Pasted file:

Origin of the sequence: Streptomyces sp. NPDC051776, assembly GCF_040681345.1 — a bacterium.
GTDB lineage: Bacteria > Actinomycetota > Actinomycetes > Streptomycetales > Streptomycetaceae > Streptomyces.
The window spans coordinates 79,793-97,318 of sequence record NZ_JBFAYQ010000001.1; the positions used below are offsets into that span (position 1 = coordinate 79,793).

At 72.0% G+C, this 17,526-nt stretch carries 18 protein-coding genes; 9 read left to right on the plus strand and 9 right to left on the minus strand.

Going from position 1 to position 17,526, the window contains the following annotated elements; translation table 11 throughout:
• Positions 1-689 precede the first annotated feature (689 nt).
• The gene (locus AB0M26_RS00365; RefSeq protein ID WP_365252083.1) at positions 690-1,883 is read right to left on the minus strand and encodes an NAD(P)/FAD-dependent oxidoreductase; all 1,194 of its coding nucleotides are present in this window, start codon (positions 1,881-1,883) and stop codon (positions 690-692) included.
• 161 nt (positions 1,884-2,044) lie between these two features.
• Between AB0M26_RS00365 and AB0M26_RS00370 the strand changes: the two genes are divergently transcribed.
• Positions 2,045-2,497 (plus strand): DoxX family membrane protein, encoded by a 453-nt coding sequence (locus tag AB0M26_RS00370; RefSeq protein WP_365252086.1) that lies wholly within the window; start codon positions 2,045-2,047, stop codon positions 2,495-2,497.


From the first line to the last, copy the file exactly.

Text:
Origin of the sequence: Streptomyces sp. NPDC051776, assembly GCF_040681345.1 — a bacterium.
GTDB lineage: Bacteria > Actinomycetota > Actinomycetes > Streptomycetales > Streptomycetaceae > Streptomyces.
The window spans coordinates 79,793-97,318 of sequence record NZ_JBFAYQ010000001.1; the positions used below are offsets into that span (position 1 = coordinate 79,793).

At 72.0% G+C, this 17,526-nt stretch carries 18 protein-coding genes; 9 read left to right on the plus strand and 9 right to left on the minus strand.

Going from position 1 to position 17,526, the window contains the following annotated elements; translation table 11 throughout:
• Positions 1-689 precede the first annotated feature (689 nt).
• The gene (locus AB0M26_RS00365; RefSeq protein ID WP_365252083.1) at positions 690-1,883 is read right to left on the minus strand and encodes an NAD(P)/FAD-dependent oxidoreductase; all 1,194 of its coding nucleotides are present in this window, start codon (positions 1,881-1,883) and stop codon (positions 690-692) included.
• 161 nt (positions 1,884-2,044) lie between these two features.
• Between AB0M26_RS00365 and AB0M26_RS00370 the strand changes: the two genes are divergently transcribed.
• Positions 2,045-2,497 (plus strand): DoxX family membrane protein, encoded by a 453-nt coding sequence (locus tag AB0M26_RS00370; RefSeq protein WP_365252086.1) that lies wholly within the window; start codon positions 2,045-2,047, stop codon positions 2,495-2,497.